Donald Trump’s conflicts of interest are making the US government seem a ‘kleptocracy’, says former White House ethics chief

‘We are truly in an ethics crisis right now, and something has got to be done about it’

Rachael Revesz
Tuesday 01 August 2017 07:36
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Mr Schaub quit this month after working for the watchdog since 2001
Mr Schaub quit this month after working for the watchdog since 2001

The former director of the US Office of Government Ethics said he was “embarrassed” by Donald Trump’s alleged conflicts of interest and he was concerned that the White House could be seen as a “kleptocracy”.

Walter Shaub, who worked at the Office of Government Ethics since 2001, has given a series of candid interviews after he resigned this month about what he describes as the threats to democracy, including the President’s attacks on the press and judicial bodies.

Speaking to the Guardian, Mr Shaub described the President’s use of his hotels to host diplomats and government business as “free advertising”, and “risks people starting to refer to us as a kleptocracy”.

“That’s a term people throw around fairly freely when they’re talking about Russia, fairly or unfairly, and we run the risk of getting branded the same way. America really should stand for more than that,” he told the newspaper.

During a speech to the National Press Club last week, he said: “We are truly in an ethics crisis right now, and something has got to be done about it.”

Mr Shaub, who questioned the President’s motivations, left the White House six months before his five-year term was due to finish and became an unlikely star of the resistance movement, even inspiring a fan page on Facebook.

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He said he had frequent contact with former Presidents Barack Obama and George W Bush, but he had never met Mr Trump.

He is now senior director of ethics at not-for-profit Campaign Legal Center, where he advocates for reforms.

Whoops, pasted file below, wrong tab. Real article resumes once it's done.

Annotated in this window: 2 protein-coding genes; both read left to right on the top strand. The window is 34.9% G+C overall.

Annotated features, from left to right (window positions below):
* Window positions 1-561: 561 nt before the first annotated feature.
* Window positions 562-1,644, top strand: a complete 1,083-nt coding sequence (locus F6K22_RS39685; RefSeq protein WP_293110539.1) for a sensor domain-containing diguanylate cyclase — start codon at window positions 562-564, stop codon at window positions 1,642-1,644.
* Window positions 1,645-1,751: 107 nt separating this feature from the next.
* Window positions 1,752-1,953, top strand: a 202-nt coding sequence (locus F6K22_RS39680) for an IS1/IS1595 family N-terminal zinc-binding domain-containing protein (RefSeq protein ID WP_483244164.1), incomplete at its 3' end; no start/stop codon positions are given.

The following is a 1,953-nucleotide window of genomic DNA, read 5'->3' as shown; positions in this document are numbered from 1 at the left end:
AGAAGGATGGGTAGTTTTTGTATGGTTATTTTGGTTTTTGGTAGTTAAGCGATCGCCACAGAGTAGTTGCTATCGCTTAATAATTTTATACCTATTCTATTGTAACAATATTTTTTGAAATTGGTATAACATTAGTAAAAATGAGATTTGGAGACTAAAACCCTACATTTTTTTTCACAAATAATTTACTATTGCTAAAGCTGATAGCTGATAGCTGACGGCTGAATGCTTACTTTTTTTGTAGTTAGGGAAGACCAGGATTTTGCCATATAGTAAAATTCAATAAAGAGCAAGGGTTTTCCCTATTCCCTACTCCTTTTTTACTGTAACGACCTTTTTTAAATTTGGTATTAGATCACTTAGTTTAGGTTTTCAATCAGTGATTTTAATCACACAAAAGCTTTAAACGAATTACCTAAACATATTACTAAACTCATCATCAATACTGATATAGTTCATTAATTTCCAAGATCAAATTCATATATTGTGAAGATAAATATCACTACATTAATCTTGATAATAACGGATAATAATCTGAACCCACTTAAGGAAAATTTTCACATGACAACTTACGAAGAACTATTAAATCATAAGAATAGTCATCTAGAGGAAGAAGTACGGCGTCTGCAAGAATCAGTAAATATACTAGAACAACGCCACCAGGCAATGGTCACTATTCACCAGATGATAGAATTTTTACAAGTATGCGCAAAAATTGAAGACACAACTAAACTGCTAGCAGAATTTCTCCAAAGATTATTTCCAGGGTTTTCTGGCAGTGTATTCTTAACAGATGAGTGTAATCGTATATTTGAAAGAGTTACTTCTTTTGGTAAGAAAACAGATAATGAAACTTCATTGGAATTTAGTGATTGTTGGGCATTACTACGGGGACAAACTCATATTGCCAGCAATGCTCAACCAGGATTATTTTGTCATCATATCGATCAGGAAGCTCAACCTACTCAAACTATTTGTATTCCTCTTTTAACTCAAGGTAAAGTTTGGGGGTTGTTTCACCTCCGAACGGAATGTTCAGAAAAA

Mr Shaub said that although Mr Trump is not covered under the same laws as federal employees, the President had chosen not to follow similar conduct, which was “worrying”.

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Unlike other Presidents, who used a blind trust to avoid conflicts of interest while in the White House, Mr Trump placed his business assets in a trust that is managed by his oldest son and long-time business associate.

He has the power to revoke the trust at any time. He has also failed to release his tax returns, the first President in history to do so.

The President has business interests in at least 20 other countries, such as golf courses in Scotland and Ireland, and hotels in Canada and Dubai, as well as other business in Turkey, India and the Philippines.

Mr Shaub pointed out that Mr Trump recently praised the Turkish and Philippine leaders, and he excluded certain Muslim-majority countries from his so-called Muslim travel ban without sufficient explanation.

His comments come shortly after Mr Trump’s son, Donald Trump Jr, admitted to attending a meeting with a Russian government lawyer to find out potentially disparaging information on his father’s former opponent, Hillary Clinton. Mr Trump and his communications director, Anthony Scaramucci, insisted the purpose of the meeting was legitimate. Mr Shaub said the claims were “shocking”.

The 46-year-old also pointed to other “problems” and “abuses of power”, including targeting so-called “leakers” in the administration, Mr Trump’s encouraging of supporters to buy products from certain companies on Twitter, and Mr Scaramucci contacting the Department of Justice after his public financial information had been reported by Politico.

Mr Trump has come under frequent fire from other ethics advisers, including the former ethics counsels of Mr Obama and Mr Bush.

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